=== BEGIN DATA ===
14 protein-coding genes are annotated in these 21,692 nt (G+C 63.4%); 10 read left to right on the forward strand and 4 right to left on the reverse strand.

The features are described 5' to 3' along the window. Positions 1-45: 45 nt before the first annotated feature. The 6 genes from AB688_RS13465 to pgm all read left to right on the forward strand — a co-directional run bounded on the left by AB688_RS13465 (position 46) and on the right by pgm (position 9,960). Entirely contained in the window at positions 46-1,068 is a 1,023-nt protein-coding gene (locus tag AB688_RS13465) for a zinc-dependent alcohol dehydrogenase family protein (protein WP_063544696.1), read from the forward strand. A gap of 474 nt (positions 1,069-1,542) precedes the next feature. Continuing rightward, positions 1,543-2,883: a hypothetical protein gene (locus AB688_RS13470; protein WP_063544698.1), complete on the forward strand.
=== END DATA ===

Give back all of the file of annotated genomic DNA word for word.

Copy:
14 protein-coding genes are annotated in these 21,692 nt (G+C 63.4%); 10 read left to right on the forward strand and 4 right to left on the reverse strand.

The features are described 5' to 3' along the window. Positions 1-45: 45 nt before the first annotated feature. The 6 genes from AB688_RS13465 to pgm all read left to right on the forward strand — a co-directional run bounded on the left by AB688_RS13465 (position 46) and on the right by pgm (position 9,960). Entirely contained in the window at positions 46-1,068 is a 1,023-nt protein-coding gene (locus tag AB688_RS13465) for a zinc-dependent alcohol dehydrogenase family protein (protein WP_063544696.1), read from the forward strand. A gap of 474 nt (positions 1,069-1,542) precedes the next feature. Continuing rightward, positions 1,543-2,883: a hypothetical protein gene (locus AB688_RS13470; protein WP_063544698.1), complete on the forward strand.